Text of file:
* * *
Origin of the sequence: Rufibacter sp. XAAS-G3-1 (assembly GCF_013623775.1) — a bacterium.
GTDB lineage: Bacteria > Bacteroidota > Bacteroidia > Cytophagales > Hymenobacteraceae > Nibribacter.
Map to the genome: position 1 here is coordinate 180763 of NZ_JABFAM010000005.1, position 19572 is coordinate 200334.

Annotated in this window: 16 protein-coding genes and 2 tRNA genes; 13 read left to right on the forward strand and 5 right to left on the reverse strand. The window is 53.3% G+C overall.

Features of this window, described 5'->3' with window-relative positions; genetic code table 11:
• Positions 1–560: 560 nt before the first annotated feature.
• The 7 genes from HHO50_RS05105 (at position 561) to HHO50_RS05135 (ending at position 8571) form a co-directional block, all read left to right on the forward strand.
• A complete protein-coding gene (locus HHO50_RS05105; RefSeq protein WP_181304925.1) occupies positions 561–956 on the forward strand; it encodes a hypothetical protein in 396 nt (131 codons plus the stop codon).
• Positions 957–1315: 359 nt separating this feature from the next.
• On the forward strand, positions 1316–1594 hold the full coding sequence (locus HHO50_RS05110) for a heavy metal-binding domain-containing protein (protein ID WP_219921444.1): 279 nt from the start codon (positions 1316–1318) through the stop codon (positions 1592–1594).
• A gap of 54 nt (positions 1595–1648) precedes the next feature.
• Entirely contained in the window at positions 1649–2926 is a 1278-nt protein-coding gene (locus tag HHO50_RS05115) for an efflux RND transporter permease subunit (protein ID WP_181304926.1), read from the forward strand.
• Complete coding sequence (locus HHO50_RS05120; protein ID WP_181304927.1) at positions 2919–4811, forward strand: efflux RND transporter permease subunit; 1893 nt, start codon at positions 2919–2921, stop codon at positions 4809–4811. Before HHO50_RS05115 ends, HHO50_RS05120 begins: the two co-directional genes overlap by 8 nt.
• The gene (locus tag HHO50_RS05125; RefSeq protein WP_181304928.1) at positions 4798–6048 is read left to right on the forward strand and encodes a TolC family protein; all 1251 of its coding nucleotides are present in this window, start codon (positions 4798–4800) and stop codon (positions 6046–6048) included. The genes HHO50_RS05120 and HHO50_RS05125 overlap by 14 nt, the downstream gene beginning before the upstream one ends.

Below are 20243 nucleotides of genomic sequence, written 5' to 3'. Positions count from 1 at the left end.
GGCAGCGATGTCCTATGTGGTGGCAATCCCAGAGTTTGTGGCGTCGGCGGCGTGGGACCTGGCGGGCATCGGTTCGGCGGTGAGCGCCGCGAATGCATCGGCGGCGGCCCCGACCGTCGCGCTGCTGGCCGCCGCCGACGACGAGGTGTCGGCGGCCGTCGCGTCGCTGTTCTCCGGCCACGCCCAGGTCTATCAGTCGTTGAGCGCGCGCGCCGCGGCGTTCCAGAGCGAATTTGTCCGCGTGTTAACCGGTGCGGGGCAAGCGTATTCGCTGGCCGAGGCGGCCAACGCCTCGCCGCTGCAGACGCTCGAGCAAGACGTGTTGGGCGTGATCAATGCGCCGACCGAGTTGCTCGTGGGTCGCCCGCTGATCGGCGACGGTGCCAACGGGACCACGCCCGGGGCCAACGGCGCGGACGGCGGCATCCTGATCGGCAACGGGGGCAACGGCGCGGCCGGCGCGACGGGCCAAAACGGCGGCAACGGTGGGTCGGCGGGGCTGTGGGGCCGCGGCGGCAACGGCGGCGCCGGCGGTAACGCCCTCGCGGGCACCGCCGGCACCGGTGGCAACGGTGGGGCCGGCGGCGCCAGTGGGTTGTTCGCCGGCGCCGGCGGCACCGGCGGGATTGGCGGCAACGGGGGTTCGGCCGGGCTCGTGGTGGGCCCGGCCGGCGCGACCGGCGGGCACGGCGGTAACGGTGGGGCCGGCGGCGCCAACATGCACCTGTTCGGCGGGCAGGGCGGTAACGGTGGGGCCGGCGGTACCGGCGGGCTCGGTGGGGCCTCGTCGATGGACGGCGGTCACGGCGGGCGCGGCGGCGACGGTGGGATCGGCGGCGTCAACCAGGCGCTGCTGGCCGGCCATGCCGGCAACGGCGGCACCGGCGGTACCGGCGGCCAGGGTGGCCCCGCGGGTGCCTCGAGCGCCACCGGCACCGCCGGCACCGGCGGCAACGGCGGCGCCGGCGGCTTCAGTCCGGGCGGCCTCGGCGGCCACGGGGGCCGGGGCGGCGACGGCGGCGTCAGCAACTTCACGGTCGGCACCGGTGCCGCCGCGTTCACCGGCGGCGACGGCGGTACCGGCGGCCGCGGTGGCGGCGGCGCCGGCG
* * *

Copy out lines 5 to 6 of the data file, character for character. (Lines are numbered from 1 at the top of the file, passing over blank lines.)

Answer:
Features of this window, described 5'->3' with window-relative positions; genetic code table 11:
• Positions 1–560: 560 nt before the first annotated feature.